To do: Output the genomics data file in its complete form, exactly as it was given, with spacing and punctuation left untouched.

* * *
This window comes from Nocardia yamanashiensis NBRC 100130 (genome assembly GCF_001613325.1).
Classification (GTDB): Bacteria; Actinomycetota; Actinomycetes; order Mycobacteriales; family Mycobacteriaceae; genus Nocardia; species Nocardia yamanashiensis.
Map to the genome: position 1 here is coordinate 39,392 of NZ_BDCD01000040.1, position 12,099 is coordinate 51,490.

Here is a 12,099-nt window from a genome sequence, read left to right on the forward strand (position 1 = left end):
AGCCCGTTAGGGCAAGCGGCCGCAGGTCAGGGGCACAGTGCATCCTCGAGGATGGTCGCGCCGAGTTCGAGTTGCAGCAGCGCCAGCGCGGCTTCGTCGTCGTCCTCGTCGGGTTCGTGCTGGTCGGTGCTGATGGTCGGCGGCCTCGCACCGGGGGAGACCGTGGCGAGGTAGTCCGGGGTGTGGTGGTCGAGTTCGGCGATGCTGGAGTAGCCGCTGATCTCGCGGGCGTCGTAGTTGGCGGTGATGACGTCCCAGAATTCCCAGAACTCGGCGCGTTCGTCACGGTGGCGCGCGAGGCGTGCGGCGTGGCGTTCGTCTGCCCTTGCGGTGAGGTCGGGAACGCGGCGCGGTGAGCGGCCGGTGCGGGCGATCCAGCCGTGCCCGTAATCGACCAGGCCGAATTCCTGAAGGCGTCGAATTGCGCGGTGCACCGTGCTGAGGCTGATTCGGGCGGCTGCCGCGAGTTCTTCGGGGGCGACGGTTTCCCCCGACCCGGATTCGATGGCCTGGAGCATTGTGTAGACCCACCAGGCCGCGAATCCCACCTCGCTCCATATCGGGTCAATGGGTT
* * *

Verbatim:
This window comes from Nocardia yamanashiensis NBRC 100130 (genome assembly GCF_001613325.1).
Classification (GTDB): Bacteria; Actinomycetota; Actinomycetes; order Mycobacteriales; family Mycobacteriaceae; genus Nocardia; species Nocardia yamanashiensis.
Map to the genome: position 1 here is coordinate 39,392 of NZ_BDCD01000040.1, position 12,099 is coordinate 51,490.

Here is a 12,099-nt window from a genome sequence, read left to right on the forward strand (position 1 = left end):
AGCCCGTTAGGGCAAGCGGCCGCAGGTCAGGGGCACAGTGCATCCTCGAGGATGGTCGCGCCGAGTTCGAGTTGCAGCAGCGCCAGCGCGGCTTCGTCGTCGTCCTCGTCGGGTTCGTGCTGGTCGGTGCTGATGGTCGGCGGCCTCGCACCGGGGGAGACCGTGGCGAGGTAGTCCGGGGTGTGGTGGTCGAGTTCGGCGATGCTGGAGTAGCCGCTGATCTCGCGGGCGTCGTAGTTGGCGGTGATGACGTCCCAGAATTCCCAGAACTCGGCGCGTTCGTCACGGTGGCGCGCGAGGCGTGCGGCGTGGCGTTCGTCTGCCCTTGCGGTGAGGTCGGGAACGCGGCGCGGTGAGCGGCCGGTGCGGGCGATCCAGCCGTGCCCGTAATCGACCAGGCCGAATTCCTGAAGGCGTCGAATTGCGCGGTGCACCGTGCTGAGGCTGATTCGGGCGGCTGCCGCGAGTTCTTCGGGGGCGACGGTTTCCCCCGACCCGGATTCGATGGCCTGGAGCATTGTGTAGACCCACCAGGCCGCGAATCCCACCTCGCTCCATATCGGGTCAATGGGTT